This time, I am interviewing my Serbian friend, and a fellow IMFSE alumnus, Vladimir Parezanović, who was a part of cohort 2012-2014. With several years of experience in fire safety engineering already behind him, he was a perfect person for discussing his thoughts on IMFSE, career, industry etc.
Me: Can you tell me a bit about your background and when did you hear about IMFSE for the first time?
Vladimir: My background is in Civil / Structural Engineering and I practiced it for several years before opting to make a career change. I stumbled upon the IMFSE programme while browsing through the Erasmus Mundus master programmes from pure curiosity.
Me: How did you feel about the programme before enrolling, and how do you feel now being an alumnus? Did it meet your expectations?
Vladimir: It is very hard to say whether it met expectations as I cannot claim that I had an extensive understanding of what Fire Safety Engineering is in its entirety and how it can be widely applied in industry. I would rather say I had an idea, a limited idea, about few fields of application. But the spark that Prof Jose Torero initiated during the application interview was a tipping point for me to go ahead.
Only now when I became an alumnus I realised how great foundation for further development the programme offers. I would not exaggerate saying I am really honoured to hold an IMFSE degree in Fire Safety, and moreover to be thought by the exceptional lecturers.
Me: When you remember IMFSE, what thoughts come to your mind the first? Some course, professor, university, lab, fellow friend, trip or maybe a party?
Vladimir: Hard choice… It is rather few.
Riding a bike on snow and -15°C, barbecues on 10°C, falling off the bike after the first encounter with Belgian beers, Edinburgh skies (i.e. rare blue ones), Karla’s confessions on childhood experiences with fire, showing IMFSE colleagues my city, fantastic lectures by Daniel and Rita, the messy all-nighter in Copenhagen, cruising deserted Ghent old city on a bike in the night, and the email Patrick should have never seen 🙂
Me: How important is it that IMFSE is such an internationalized programme? Are you still in touch with your fellow friends?
Vladimir: I believe that IMFSE alumni (while probably not being entirely aware) are collecting one exceptional bank of knowledge. They are researchers or practice FSE in consultancies, they reside in 20+ counties where they can apply state of art Fire Safety Engineering, and they have an opportunity to further learn from leading lecturers/engineers in the field.
And they are still fairly well connected through the alumni Google group where they can discuss any issues or seek for an advice. That is absolutely fantastic! Personally, I am in contact with few of my colleagues on a more frequent basis, while with others through a passive contact such as Facebook, etc.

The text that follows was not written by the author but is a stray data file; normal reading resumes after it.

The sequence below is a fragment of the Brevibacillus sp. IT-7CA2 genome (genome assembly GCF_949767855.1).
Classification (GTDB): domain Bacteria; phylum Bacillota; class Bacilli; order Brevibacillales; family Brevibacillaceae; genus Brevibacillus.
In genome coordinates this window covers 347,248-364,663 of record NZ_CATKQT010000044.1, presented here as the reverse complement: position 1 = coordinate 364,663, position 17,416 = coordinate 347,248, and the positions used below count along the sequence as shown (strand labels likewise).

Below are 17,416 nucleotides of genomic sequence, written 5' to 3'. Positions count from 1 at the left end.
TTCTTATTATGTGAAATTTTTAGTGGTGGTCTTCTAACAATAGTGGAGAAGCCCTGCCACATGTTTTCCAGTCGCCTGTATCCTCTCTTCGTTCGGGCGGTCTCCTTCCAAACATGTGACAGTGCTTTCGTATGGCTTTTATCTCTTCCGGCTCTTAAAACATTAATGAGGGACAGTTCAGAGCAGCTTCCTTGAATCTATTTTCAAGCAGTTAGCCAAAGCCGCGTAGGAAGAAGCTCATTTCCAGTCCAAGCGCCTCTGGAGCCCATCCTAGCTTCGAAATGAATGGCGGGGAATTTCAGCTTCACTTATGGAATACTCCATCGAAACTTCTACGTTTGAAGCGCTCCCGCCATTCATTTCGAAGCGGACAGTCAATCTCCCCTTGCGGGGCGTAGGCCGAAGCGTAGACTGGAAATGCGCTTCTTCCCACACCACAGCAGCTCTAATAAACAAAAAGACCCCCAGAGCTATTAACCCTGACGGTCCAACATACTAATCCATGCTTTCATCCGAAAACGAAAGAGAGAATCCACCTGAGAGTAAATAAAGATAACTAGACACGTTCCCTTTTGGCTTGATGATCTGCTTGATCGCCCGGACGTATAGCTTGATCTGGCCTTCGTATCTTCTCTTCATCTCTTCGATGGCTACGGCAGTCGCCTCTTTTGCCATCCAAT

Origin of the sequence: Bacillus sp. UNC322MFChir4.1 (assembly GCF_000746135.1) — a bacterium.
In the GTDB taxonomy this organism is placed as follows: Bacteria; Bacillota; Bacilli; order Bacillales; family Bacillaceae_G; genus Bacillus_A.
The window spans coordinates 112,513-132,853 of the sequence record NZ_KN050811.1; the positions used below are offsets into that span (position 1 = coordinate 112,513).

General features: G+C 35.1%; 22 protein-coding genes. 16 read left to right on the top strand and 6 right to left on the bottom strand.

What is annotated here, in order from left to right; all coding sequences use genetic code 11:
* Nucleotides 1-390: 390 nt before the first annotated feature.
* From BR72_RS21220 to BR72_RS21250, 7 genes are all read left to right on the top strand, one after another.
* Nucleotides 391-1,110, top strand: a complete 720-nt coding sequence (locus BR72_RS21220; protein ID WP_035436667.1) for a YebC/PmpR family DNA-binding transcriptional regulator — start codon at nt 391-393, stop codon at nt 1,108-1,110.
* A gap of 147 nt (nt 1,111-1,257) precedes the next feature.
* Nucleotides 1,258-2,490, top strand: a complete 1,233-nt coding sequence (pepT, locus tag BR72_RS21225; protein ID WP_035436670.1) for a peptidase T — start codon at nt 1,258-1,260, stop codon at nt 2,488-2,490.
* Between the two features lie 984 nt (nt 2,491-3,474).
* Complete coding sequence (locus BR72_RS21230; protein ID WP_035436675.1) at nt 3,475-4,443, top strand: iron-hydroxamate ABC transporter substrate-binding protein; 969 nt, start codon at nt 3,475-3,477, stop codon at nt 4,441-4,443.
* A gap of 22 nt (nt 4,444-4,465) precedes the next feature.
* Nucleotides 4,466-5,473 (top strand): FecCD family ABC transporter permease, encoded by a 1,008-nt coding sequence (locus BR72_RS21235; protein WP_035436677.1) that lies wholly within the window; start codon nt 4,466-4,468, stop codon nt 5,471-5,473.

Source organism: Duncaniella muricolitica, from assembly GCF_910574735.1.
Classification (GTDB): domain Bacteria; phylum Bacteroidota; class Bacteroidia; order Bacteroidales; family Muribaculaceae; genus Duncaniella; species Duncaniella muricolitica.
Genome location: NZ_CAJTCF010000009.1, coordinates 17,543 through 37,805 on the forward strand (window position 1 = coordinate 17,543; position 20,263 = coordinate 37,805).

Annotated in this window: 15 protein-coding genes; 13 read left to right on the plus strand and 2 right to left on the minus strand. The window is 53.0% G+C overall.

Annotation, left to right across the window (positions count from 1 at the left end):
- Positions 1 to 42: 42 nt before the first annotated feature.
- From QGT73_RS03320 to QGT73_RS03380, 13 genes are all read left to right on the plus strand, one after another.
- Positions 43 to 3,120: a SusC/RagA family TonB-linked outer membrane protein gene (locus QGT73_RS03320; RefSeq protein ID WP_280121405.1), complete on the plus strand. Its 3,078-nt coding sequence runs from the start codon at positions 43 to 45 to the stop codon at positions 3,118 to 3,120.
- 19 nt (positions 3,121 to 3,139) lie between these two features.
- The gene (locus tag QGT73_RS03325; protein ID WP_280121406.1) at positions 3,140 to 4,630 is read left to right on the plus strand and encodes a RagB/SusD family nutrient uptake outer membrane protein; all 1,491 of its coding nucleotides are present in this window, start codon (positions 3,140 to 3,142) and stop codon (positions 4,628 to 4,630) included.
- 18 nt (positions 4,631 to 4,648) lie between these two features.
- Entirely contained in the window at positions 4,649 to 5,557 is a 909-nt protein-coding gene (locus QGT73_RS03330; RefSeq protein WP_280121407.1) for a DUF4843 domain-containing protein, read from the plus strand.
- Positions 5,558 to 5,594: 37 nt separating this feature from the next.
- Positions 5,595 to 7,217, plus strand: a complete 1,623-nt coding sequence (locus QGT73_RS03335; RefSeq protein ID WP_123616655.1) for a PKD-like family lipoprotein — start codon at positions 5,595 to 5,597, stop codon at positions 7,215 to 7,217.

Me: What do you do now, and how useful was having IMFSE degree for finding a job and consequently working? Did it provide enough relevant education?
Vladimir: I practice Fire Safety Engineering in Australia at the moment. I was told during my application interview something like “Finding a job can be problematic only from a geographical perspective – in some regions FSE is less and in some more developed; but finding a job in regions where FSE is practiced on a very high level is a piece of cake” and that is absolutely true. As I worked only on the Australian market I can confirm that technically we are exceptionally well prepared for the industry.
The last part of the question I answered under 2. I would also add that besides the technical foundation that programme offers, it also highly nurtures critical thinking – a very important aspect in this relatively new area of engineering.
Me: Can you make small comparison between studies at universities of Gent, Lund and Edinburgh? What about living in those cities, what are main advantages of each?
Vladimir: Ghent – demanding with assignments schedule through the semester and rather short period for exam preparation; on the other hand, a lot can be learnt and the exams weren’t too difficult though.
Lund – all perfectly organised and scheduled. Proper exams with very fair marking (with relatively unfair conversion to the programme marking system 🙂 ).
Edinburgh – a bit too DIY teaching approach which can be somewhat distressing when one kicks off as a newbie in the Fire Safety world, but in contrast it stimulates research skills. Exams of a reasonable complexity, however time-wise very stressful.
Me: How did you find moving to different country each semester? Was it too dynamic and maybe even a bit hard, or you just enjoyed it?
Vladimir: Absolutely enjoyed it! But it becomes a bit too much after 2 years and it is perfect time to settle down a bit J I did not find it particularly difficult.
Me: Where is IMFSE in comparison to professional fire safety globally? Does it keep up with industry?
Vladimir: I dare to say it is much ahead of the industry.
Me: If you had to choose one thing you learnt during your IMFSE master studies, that you are the proudest of, what would it be?
Vladimir: How candle works.
Me: What is your message for the future IMFSE students?
Vladimir: You are about to embark on a beautiful journey!